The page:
We here in one of the least-respected professions in America talk often about the "news hook" when kicking around story ideas. It's a term pregnant with high-minded concern for the readers and why a story matters. Or, it's a way to justify writing about crap we personally find interesting.
But the Church of Scientology and its chumbucket of woes really needs no news hook. Village Voice editor Tony Ortega's chronicling of Scientology demonstrates that the organization has become its own news cycle, with tales of alleged corruption, financial misdeeds and abuse.
That said, news outlets in Southern California, a region that's home to the church's international headquarters, out of which allegations of abuse have spilled for years, have by and large been silent about the goings-on in Scientology. This is especially true of local TV news. Car chases and structure fires are more important, to be certain, but is there an angle that could inspire anchors and anchorettes to report on what many consider a dangerous cult founded by a science fiction writer?
Yes! A celebrity divorce!
KABC-TV on Monday featured a report by Marc Brown that led with this:
"The bombshell divorce of Tom Cruise and Katie Holmes has put Scientology back in the spotlight, with many people wondering what marriage is truly like inside the famously secretive church. Tonight, the story of a Southern California couple who met, fell in love and married in the Church of Scientology."
In the news world, if a reporter wonders something, his thoughts must be shared by "many", and therefore a story is born -- if he has the time and desire to do it. Or if it's Los Angeles and celebrities are tangentially involved.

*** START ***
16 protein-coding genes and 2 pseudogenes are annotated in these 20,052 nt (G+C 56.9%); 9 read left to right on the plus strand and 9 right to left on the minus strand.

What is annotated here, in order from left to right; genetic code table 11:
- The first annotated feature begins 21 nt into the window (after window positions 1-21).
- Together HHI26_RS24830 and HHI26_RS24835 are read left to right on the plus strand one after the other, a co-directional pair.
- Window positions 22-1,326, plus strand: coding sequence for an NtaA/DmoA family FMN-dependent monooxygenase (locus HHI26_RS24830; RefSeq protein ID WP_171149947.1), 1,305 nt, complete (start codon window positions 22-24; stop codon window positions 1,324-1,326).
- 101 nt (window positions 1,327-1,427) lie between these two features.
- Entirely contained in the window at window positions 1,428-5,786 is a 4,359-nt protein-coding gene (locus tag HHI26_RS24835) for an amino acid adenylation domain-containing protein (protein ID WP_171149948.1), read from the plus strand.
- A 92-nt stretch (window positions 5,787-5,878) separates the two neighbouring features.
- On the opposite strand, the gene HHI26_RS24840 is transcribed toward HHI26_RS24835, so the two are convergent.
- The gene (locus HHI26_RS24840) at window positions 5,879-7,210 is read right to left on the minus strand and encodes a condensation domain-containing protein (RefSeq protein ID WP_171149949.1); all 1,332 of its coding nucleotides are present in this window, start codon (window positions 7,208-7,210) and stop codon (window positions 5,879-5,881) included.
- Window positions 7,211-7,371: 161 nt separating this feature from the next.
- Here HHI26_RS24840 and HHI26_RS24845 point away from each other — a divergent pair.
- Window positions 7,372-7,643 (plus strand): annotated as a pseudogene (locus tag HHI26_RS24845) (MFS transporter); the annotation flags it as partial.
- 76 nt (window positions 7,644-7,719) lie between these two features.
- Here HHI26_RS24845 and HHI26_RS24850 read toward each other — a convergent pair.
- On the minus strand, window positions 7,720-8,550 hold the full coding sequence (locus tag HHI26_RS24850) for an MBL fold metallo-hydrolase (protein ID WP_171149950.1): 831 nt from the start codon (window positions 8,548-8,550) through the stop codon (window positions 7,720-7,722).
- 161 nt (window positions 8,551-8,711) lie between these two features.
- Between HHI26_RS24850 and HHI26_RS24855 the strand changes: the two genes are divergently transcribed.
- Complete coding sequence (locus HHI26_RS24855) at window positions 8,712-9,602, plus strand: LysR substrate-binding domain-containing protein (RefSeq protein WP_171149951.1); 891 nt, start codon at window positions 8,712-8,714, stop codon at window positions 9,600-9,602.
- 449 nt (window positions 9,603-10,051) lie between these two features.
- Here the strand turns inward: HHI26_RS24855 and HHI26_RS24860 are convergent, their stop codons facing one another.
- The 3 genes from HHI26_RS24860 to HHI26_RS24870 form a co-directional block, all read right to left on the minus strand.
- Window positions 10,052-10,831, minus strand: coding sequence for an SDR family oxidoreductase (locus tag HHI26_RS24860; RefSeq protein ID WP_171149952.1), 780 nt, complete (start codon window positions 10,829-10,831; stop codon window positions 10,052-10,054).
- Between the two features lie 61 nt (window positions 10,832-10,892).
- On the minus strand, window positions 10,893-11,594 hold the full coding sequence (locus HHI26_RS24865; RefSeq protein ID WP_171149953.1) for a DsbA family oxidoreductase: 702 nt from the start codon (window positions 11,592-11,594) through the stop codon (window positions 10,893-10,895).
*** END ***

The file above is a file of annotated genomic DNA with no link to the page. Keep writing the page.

Brown's report was quite good. Tanja and Stefan Castle were high-ups in the organization who were allegedly isolated from each other by the church, and eventually pressured to divorce when Stefan left the organization. The Castles told Brown how Stefan rescued Tanja in the dark of night from the church's International Base in Hemet. Really good stuff.
Here's some wisdom in a Page 4 column -- originally published in The Auditor Journal -- from the man himself, in which he says for the first time in history, there is something that in one lifetime delivers the answers to the eternal questions and delivers immortality as well:
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"Without in any way condemning or scorning any man's beliefs, Scientology arose from the ashes of a spiritless science an again asked -- and answered -- the eternal questions.
That the answers have the force of Truth is attested by the results. Instead of the sickness of religious India, Scientologists are seldom ill. Instead of internal warfare such as the riots of Alexandria, Scientologists live in relative harmony with each other
and have skills that respire re;atoms rapidly."
Would he get an amen from Stefan and Tanja Castle?